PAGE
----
The human activity model as an explanatory tool

I am aware that a model is just a map; it therefore shows what is important to the mapmaker and navigator (for now that may be just me). However that does not invalidate the map, nor does it mean that the map cannot cannot capture part of the truth. No model can capture the whole truth.

From the start I conceived the model as that of (the) human activity system. I wanted to strip out as much as possible to get at the essentials. It should be noted that

  • There are many instances of human activity systems within the overall system, political economy is but one of them
  • All instances of specific human activity systems have all the elements of the overall model present within them

For example if we are considering an institution such as the NHS we will get specific instances for all of the individual elements; the artifacts will include all the medical paraphernalia and systems, there will be a set of norms and beliefs (code of ethics, rules for patient confidentiality, in general the way people think about their work), a body of knowledge (both medical and procedural) covering the way individuals and groups act and interact.

I did not, at first represent human behaviour itself as an emergent property of that system but worked within the broad areas. The individual elements of the the Human System, looked at on their own, are an insufficient explanation of the complexity of human behaviour we see all round us. But they do provide a starting point, here are mine:

  • The rationale? of human of classical economic theory does not exist – here I was especially influenced by Daniel Khaneman
  • Behaviour has a chemical (emotional) basis as well as rational self explanatory one – especially influenced by Robert Sapolsky
  • Culture, in particular political economy could be seen as an artifact and that meant we could change it by design to something better – I come to this view from my general reading of history – it shows just how different cultures can be.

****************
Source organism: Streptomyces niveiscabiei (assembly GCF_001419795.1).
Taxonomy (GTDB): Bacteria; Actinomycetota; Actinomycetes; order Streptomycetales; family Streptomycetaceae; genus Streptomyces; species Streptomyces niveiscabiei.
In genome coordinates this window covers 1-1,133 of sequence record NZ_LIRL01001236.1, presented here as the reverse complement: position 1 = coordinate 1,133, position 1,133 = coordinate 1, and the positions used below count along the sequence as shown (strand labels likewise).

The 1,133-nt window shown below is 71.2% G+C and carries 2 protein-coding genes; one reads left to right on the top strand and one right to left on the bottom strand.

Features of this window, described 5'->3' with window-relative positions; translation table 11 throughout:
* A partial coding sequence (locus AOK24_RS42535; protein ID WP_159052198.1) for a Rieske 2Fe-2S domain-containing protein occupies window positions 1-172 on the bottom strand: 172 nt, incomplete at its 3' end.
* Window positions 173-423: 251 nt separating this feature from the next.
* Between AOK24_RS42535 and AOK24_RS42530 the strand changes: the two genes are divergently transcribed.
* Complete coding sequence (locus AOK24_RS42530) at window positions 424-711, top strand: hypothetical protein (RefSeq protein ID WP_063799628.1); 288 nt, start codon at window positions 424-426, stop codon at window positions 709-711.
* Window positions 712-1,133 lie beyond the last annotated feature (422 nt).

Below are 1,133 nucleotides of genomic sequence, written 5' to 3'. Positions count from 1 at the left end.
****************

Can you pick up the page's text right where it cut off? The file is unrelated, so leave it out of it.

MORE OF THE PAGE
• People embrace change when they are involved, go on the journey and have a stake in the outcome – I learned this during my MBA from training and development and change management literature
  • Small changes can build up over time into something that now looks radically different – derived from change management but also positive feedback in systems

The nudge unit (now privatised, for goodness sake) troubled me because it implies top down manipulation, even though it is also evidence of the realisation that small changes can be effective. Perhaps my reservation was the fear that this was just government becoming as sophisticated at manipulation as big advertising.

It was only when I put the model together and started it use it to explain things that I grasped the full implications. I had to rediscover Thomas Kuhn and also go back to Donella Meadows; the critical enabler of change appears to be paradigm shift (mindset change, change in weltanschauung). Suddenly some intractable political problems could be addressed. For example it is widely known that regulations can be gamed (we might say subverted) by those who oppose them. With a paradigm shift we can squeeze out the behaviour by creating a new norm. The paradigm shift needed is one that moves from competition to one of co-operation.

Epiphany; If there are two truths in dynamic tension (yin-yang, competition vs cooperation), the job of those who support the truth of cooperation is, above all, to stay true to it; something we have lacked in recent times. Left politics failed because it accepted the prevailing paradigm (of competition) and lost faith in the possibility of a cooperative alternative. If that is true it really does need the development of an alternative. That epiphany freed me up from conventional political thinking and enabled the main hypothesis to be developed. I ended in a place I didn't foresee.